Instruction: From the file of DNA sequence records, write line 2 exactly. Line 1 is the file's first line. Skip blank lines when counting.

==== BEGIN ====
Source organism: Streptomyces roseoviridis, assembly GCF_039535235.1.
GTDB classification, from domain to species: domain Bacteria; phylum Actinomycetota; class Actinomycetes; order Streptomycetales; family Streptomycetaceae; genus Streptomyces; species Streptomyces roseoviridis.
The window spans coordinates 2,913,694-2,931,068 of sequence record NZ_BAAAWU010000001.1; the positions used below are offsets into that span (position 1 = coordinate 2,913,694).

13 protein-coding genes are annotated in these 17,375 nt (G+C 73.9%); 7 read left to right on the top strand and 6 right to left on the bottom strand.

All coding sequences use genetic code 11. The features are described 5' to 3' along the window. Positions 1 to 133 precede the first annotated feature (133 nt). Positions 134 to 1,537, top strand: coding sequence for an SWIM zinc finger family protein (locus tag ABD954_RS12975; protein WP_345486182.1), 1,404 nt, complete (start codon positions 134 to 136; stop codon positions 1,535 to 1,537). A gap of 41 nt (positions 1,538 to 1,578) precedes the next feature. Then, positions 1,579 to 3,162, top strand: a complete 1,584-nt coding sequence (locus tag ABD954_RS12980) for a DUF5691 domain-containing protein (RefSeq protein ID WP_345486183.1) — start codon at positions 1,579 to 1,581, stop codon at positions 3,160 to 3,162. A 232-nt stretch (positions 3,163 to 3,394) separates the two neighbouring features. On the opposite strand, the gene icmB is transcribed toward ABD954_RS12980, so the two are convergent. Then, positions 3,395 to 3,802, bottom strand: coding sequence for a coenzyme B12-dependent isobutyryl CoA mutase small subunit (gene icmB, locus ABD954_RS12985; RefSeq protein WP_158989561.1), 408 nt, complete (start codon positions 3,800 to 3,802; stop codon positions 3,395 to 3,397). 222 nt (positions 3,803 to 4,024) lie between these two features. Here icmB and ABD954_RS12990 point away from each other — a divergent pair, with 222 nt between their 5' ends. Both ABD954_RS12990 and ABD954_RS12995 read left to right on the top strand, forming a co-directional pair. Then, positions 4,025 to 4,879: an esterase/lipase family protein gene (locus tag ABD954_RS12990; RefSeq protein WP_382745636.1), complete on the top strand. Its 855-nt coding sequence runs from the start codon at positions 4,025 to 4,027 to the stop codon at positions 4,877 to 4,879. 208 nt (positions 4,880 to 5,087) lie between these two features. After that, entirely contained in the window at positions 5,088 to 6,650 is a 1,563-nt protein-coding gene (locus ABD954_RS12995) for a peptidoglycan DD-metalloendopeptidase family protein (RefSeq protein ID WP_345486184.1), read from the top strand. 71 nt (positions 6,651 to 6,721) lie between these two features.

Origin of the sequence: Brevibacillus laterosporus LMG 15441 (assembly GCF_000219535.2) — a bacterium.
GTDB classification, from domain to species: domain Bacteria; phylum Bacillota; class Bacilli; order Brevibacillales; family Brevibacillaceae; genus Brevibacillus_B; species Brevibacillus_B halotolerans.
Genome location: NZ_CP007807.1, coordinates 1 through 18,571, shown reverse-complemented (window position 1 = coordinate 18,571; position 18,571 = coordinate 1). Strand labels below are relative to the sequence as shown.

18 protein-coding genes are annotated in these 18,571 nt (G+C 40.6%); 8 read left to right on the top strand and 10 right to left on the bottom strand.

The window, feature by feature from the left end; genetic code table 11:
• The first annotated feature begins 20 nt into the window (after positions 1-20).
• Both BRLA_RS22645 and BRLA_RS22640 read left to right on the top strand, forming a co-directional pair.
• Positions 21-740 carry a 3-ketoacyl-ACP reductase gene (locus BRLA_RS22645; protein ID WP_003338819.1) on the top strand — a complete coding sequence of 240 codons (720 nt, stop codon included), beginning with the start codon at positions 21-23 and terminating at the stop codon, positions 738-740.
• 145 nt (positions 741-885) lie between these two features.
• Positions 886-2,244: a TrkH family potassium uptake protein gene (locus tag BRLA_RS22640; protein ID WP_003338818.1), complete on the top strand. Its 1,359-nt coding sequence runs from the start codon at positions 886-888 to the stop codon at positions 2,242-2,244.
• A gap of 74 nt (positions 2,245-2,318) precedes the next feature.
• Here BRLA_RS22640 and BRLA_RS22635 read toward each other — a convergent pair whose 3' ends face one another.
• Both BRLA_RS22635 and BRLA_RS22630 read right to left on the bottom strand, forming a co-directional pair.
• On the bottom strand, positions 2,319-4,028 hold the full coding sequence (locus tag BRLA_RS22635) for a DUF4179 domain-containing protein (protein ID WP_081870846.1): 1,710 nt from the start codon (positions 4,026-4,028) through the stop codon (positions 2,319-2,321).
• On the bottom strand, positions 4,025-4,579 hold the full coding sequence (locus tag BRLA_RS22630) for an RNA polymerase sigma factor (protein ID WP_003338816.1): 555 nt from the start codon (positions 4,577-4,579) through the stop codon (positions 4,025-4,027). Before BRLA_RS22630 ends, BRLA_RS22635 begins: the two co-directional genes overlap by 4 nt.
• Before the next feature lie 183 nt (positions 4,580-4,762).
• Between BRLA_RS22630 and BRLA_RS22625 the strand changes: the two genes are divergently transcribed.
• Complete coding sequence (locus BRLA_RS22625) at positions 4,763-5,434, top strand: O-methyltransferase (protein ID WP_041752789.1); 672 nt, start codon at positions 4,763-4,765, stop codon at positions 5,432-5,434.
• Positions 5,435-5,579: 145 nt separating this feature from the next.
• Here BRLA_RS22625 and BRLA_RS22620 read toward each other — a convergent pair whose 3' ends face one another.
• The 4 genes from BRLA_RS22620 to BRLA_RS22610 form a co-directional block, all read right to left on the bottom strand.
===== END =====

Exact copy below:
GTDB classification, from domain to species: domain Bacteria; phylum Actinomycetota; class Actinomycetes; order Streptomycetales; family Streptomycetaceae; genus Streptomyces; species Streptomyces roseoviridis.